This discriminatory practice was aided by the language barrier which existed between many Indigenous women and the medical practitioners carrying out the procedures.
Peru has three official languages. Spanish, spoken by 83.9% of the population, Quechua, spoken by 13.2% of the population (mostly in the Andes region) and Aymara, spoken by 1.8% of the population, especially in the highlands.
There are also72 local languages and dialects in the country. As most women who went through forced sterilisations spoke Quechua or other Indigenous languages, they were unable to communicate fully with the doctors who spoke only Spanish. This in turn raises questions concerning the lack of transparency surrounding the surgery and also about these women’s ability to give informed consent.
The report also shows evidence that medical practitioners were pressured to meet certain quotas concerning the number of sterilisations they carried out as well as being financially incentivised by getting paid for their services.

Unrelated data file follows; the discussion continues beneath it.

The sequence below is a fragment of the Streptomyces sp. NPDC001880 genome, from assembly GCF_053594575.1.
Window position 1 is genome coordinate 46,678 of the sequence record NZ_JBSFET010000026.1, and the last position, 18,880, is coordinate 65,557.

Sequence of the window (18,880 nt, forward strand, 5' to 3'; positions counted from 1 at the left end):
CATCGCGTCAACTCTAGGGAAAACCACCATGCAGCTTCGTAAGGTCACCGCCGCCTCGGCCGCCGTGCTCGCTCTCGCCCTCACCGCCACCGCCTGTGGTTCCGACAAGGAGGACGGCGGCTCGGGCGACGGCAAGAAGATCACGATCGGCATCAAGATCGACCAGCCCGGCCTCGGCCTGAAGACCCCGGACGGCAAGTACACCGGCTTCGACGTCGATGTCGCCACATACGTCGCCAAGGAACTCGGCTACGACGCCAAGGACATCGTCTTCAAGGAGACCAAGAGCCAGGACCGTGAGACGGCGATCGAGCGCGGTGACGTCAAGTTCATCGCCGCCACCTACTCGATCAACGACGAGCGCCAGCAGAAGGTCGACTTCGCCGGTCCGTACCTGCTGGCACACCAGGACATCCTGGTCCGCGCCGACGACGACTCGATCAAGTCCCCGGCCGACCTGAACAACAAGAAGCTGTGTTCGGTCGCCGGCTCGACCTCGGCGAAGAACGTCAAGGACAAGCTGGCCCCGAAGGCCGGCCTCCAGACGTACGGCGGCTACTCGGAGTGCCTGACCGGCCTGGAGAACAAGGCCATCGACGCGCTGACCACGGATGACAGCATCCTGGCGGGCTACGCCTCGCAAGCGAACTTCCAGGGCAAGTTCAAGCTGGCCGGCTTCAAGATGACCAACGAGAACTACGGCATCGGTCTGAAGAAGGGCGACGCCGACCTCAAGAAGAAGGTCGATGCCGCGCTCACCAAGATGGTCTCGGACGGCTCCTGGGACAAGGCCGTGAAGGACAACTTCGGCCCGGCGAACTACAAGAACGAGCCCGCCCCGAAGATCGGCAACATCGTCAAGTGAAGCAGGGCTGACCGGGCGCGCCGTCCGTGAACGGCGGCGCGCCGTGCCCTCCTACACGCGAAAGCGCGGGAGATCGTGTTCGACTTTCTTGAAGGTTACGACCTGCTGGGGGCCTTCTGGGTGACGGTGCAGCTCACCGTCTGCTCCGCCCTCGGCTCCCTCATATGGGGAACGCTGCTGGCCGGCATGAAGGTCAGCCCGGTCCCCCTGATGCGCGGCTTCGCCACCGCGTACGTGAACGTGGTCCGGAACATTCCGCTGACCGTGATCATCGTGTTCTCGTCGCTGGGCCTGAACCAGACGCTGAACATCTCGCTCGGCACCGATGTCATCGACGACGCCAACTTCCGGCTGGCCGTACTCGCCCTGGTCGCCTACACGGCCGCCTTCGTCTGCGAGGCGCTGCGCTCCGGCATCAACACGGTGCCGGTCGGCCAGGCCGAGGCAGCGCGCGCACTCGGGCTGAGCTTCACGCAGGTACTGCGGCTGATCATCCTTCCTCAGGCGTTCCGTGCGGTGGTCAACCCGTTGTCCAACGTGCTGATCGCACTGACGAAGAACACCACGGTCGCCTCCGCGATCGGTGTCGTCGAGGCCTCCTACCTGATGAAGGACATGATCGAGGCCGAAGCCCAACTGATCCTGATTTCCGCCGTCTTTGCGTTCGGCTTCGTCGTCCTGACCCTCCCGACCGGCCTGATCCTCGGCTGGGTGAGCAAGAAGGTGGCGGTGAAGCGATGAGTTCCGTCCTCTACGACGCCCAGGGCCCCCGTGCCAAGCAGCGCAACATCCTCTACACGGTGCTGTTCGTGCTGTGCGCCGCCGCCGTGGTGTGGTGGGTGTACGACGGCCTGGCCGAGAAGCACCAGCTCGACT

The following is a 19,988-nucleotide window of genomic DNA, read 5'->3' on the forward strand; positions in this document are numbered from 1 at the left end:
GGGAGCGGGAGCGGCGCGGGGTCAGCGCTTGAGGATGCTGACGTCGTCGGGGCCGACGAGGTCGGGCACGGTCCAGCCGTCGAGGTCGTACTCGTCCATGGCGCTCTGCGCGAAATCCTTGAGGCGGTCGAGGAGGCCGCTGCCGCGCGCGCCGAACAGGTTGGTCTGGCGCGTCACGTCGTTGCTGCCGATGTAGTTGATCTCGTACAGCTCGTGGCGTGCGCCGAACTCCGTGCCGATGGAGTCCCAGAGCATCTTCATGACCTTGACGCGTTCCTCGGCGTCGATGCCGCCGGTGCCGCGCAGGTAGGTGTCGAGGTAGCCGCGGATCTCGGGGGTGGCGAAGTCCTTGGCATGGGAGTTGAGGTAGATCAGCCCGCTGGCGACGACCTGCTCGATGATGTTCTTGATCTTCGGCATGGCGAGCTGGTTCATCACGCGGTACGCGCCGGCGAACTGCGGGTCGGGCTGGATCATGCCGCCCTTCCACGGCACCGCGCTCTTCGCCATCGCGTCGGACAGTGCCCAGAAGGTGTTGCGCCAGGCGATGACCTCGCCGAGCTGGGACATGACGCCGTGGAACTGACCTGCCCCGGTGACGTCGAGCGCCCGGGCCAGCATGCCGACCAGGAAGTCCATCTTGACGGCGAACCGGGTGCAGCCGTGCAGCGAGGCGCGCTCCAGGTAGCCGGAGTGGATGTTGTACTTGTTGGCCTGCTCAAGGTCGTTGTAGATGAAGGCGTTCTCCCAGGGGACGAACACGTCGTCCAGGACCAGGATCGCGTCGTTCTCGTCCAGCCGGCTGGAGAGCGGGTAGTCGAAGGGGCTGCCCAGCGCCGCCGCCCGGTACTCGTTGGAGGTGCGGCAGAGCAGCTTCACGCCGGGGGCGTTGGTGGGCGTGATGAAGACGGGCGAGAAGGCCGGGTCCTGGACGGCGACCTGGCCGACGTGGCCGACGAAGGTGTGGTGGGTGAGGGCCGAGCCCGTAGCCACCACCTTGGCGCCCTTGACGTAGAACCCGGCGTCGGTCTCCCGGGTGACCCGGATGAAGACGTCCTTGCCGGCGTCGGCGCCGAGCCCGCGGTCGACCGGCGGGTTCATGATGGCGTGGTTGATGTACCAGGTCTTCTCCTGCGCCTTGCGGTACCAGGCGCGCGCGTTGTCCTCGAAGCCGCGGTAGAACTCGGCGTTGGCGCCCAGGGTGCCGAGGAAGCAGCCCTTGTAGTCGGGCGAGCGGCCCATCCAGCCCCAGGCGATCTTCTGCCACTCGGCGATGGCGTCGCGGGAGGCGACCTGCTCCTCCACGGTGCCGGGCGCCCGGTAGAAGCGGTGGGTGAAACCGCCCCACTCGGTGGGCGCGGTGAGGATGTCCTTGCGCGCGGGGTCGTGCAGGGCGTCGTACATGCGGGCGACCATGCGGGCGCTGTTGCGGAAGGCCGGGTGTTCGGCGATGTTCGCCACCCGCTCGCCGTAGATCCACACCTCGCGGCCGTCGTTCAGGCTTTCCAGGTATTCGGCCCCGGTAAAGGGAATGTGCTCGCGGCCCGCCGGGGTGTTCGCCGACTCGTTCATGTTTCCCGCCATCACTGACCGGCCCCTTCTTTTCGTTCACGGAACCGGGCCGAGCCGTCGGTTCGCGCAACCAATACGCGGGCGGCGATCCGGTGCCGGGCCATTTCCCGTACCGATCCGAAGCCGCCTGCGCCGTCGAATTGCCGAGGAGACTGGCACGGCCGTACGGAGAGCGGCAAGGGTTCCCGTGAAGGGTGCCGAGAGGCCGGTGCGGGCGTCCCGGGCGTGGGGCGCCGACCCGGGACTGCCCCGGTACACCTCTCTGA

In many cases women also suffered abuse and mistreatment at the hands of these doctors, at least five women died from complications following the surgery.
After these procedures took place there was little to no recourse available for women to appeal to authorities for justice, compensation or support.
The failings of the Peruvian justice system
Since the early 2000s and the fall of Fujimori’s government, more than 1,300 women have brought their case to the Court of Peruvian Justice. However, many of these cases were shelved by state prosecutors on the grounds of insufficient evidence, despite the documentation and testimonies gathered by lawyers and activists.